Hyungjin Eoh, D.V.M., Ph.D

Hyungjin Eoh, D.V.M., Ph.D

Institution: University of Southern California

Project: Drug resistance of Mycobacterium tuberculosis is enhanced by the trehalose metabolism remodeling

Grant(s): Innovation Award

Despite effective treatment methods, tuberculosis (TB) kills more people than any other infectious disease. TB is difficult to treat because of a small fraction of M. tuberculosis (Mtb) bacteria variant, called persisters, that surviveeven after antibiotic treatment. Persisters are vulnerable to DNA mutations, which can often lead to drug-resistant (DR) mutations. Thus, the eradication of Mtb persisters and subsequent DR-TB infection is extremely difficult. Recently, we showed that Mtb persisters stopped consuming external nutrients and energy synthesis in favor of using a preexisting simple sugar compound called trehalose. This internal trehalose consumption allows Mtb persisters to maintain their metabolism to neutralize antibiotic effects. We will study whether this internal trehalose consumption is a metabolic effort essential for both persister formation and DR-TB viability. The outcome of this research will improve existing DR-TB treatment methods.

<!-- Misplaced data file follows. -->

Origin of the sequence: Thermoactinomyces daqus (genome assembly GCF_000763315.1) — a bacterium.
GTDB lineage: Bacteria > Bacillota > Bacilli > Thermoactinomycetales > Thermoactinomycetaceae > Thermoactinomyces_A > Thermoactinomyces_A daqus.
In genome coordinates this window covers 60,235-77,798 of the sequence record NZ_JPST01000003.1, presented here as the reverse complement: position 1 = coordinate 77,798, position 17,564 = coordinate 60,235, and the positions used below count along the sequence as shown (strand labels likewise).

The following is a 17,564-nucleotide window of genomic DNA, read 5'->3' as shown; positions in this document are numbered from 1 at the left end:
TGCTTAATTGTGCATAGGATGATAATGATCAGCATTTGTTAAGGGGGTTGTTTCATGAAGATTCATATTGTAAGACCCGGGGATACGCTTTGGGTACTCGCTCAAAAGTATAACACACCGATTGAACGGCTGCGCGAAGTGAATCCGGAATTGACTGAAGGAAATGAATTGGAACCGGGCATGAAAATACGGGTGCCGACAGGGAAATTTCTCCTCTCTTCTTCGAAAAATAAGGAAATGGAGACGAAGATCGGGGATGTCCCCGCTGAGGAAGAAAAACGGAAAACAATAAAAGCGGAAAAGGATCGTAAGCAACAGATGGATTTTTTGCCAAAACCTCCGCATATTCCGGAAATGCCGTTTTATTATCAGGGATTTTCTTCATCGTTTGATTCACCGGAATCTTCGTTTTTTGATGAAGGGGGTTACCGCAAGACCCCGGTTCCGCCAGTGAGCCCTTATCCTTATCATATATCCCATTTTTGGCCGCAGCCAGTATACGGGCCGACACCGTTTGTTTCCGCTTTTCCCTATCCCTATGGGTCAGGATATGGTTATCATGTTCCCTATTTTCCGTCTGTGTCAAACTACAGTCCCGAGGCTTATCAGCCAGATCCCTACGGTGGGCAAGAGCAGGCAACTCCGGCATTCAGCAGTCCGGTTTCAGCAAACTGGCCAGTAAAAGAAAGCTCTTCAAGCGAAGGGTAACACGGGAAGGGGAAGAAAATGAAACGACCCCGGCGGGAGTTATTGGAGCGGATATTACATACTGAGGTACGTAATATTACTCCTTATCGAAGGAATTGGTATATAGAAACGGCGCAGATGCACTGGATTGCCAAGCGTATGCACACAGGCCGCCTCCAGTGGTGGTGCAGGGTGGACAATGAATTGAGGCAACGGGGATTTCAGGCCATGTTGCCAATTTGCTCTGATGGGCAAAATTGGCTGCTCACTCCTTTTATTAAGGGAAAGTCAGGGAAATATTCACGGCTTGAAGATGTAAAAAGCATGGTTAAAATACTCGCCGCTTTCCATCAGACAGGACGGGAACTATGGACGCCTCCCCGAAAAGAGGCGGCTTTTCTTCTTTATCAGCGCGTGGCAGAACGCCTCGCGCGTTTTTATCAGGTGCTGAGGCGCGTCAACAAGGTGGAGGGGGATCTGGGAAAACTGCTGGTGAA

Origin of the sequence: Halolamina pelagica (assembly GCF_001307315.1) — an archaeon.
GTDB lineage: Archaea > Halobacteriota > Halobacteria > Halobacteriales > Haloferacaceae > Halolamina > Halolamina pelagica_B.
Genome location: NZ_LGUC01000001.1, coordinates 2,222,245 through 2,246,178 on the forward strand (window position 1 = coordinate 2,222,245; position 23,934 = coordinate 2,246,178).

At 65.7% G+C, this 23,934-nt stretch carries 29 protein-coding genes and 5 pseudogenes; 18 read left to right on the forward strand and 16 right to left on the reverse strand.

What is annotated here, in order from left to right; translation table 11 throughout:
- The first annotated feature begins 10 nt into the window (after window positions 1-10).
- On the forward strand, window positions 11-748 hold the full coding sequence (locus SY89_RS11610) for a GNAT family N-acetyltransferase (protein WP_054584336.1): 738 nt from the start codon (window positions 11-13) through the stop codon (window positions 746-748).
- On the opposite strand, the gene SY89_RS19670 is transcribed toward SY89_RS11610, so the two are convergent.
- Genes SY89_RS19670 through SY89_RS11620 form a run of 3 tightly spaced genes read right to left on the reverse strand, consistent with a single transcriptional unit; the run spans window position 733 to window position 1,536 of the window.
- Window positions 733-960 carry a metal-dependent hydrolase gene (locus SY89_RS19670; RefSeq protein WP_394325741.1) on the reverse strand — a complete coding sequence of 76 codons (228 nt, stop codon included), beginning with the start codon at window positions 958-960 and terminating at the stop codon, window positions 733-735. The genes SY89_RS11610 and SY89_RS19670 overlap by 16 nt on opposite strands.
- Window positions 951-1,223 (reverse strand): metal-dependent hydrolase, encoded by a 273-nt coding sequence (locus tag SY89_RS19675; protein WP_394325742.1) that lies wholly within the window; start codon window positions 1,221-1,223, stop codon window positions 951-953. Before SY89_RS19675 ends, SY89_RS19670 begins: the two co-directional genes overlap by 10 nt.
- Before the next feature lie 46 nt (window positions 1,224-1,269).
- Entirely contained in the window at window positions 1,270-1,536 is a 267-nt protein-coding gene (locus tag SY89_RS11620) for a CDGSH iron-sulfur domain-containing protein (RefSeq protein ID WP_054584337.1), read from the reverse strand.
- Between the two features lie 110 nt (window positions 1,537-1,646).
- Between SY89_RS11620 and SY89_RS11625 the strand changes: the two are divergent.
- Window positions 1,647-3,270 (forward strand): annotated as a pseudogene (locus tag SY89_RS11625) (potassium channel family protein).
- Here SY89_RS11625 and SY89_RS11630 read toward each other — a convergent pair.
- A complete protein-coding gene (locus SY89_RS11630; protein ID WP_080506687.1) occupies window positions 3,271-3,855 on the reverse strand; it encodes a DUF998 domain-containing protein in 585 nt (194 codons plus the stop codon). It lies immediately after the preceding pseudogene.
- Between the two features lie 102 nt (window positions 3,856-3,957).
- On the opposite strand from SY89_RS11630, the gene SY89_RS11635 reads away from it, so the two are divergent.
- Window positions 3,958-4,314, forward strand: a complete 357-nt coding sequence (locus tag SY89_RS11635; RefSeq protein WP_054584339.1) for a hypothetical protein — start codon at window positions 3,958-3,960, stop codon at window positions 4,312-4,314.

Update: We provided evidence that Mycobacterium tuberculosis (Mtb) develops drug resistance (DR) by cyclic formation of drug tolerant persisters. This was proposed by showing that Mtb persisters and DR mutants share a common adaptive strategy, trehalose metabolism remodeling, to survive antibiotic stress. This remodeling also plays a role in determining the virulence and high DR mutation rates of some clinical TB strains. Taken together, inhibition of trehalose metabolism remodeling can synergize the antibiotic effects on extremely virulent and DR-TB strains with conventional TB antibiotics.

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